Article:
Which Should You Choose – Hardwood Flooring Or Bamboo Flooring?

by Mark Hutchison

Recently, bamboo flooring has risen significantly in popularity. That’s because people are hearing that this type of flooring lasts longer and is more environmentally than many kinds of hardwood flooring. It’s a good choice for a number of different situations, and has many advantages.

However, bamboo flooring, while durable and attractive, isn’t the right choice for home. Many traditional homes have hardwood flooring in them, and this traditional material works well with older homes, especially antique houses. It takes longer to install hardwood floors than bamboo, but for some people, this traditional floor type’s look and feel is worth the inconvenience.

Bamboo is one of the more attractive types of floor, but it won’t look the same as wood. This type of flooring varies in color, making it more uniform.

This is considered a benefit by some, and for others, it’s a reason not to use bamboo. If you’re not sure, remember that bamboo flooring does eliminate the dust and much of the mess associated with installing a hardwood floor. It’s significantly more convenient, since the pieces arrive ready to install.

If you love a traditional look, or are restoring a vintage home or building to its original state, you may be turned off by bamboo. However, the market is beginning to develop bamboo flooring that looks a lot more like traditional wood. So, in the future, you may have more options than simply using difficult to sustain wood floors.

Traditional hardwoods include blackbutt, jarrah, karri, iron bark and others. These durable woods can develop problems over the years. Moisture and temperature changes have been known to cause damage, warping and splintering.

Many people also feel that hardwood flooring is too expensive and environmentally unfriendly for use in the majority of homes. Bamboo grows up to thirty centimeters a day, while hardwoods can take years or even decades to reach a size where they can be harvested. A bamboo grove that’s sustainably managed can be harvested few years by comparison. Add into that the decrease in proper management of hardwood forests, and you have a serious concern.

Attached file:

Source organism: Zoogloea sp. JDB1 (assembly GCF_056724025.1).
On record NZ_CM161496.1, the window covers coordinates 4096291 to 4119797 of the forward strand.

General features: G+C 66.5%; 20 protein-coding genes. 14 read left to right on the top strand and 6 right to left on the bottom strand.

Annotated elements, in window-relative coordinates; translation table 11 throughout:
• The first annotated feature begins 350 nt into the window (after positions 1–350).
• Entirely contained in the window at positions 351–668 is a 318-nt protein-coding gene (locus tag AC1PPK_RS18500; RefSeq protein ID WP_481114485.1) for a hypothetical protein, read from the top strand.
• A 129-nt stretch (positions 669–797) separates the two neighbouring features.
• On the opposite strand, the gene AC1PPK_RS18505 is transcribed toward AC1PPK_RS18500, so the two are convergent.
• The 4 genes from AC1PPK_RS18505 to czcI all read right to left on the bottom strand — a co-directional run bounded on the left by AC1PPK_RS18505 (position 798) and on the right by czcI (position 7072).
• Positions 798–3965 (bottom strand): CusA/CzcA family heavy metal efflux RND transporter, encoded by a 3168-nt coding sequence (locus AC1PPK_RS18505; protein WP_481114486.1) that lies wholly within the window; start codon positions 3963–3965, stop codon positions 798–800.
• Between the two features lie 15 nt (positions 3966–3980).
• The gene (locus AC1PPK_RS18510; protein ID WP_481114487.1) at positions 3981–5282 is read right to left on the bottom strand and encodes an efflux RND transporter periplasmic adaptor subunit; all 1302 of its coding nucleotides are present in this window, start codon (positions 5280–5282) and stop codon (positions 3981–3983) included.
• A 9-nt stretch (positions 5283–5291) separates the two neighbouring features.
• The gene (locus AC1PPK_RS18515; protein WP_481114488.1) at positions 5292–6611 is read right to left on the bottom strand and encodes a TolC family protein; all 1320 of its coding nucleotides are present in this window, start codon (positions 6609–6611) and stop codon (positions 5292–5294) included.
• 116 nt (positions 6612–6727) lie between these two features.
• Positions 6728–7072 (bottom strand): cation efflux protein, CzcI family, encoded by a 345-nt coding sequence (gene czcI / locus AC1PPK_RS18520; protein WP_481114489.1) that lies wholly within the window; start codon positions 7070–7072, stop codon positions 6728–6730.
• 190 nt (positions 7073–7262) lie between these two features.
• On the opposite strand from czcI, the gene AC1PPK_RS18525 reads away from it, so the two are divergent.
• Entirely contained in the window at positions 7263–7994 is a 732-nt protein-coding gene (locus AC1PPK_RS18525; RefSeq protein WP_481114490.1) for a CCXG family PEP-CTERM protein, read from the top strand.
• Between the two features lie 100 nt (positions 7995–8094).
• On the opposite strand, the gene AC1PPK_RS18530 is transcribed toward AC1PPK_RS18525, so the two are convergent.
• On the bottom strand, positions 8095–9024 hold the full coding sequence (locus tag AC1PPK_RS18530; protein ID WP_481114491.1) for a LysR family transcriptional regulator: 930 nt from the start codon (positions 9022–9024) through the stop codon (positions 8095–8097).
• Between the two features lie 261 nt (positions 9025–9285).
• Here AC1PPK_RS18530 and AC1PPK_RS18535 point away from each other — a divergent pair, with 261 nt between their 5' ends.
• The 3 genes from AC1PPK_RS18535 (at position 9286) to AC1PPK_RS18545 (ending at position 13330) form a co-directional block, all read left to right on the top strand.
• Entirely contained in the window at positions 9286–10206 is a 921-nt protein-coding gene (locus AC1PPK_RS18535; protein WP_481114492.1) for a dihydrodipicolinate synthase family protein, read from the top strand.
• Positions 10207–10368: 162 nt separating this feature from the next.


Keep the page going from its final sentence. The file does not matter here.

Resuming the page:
Bamboo is a faster growing material that requires no fertilizer to produce and can be farmed relatively sustainably. However, it’s still a good idea to know where your bamboo flooring is coming from. There are farming operations that plant monocultures and use chemical methods to increase yield. This makes bamboo less sustainable.

These irresponsible practices are most common in countries with regulation, such as China. A little research will tell you whether you’re getting quality, environmentally bamboo or not. A large percentage of the products on the market are made with “good” bamboo – an important concern for those who want to decrease their impact on the world around them.

Bamboo is more durable as a flooring material than hardwood. It stands up well to daily wear and tear, however if durability is still a concern, consider a flooring type that comes with a warranty. Be willing to spend a few more dollars on a product that will hold up, rather than buying a cheaper one.

In climates where contraction and expansion are problems, bamboo performs favorably. It can also be resurfaced more often than hardwood veneer type floorings, and requires no waxing or other treatment to maintain its natural beauty. Remember to look for products that contain only non-toxic glues for a fully sustainable product.

Anyone who’s curious how bamboo flooring holds up when compared to hardwood should take a look online. It’s easy to see the whole range of available products and find out more about this great type of floor. It could be right for your home.

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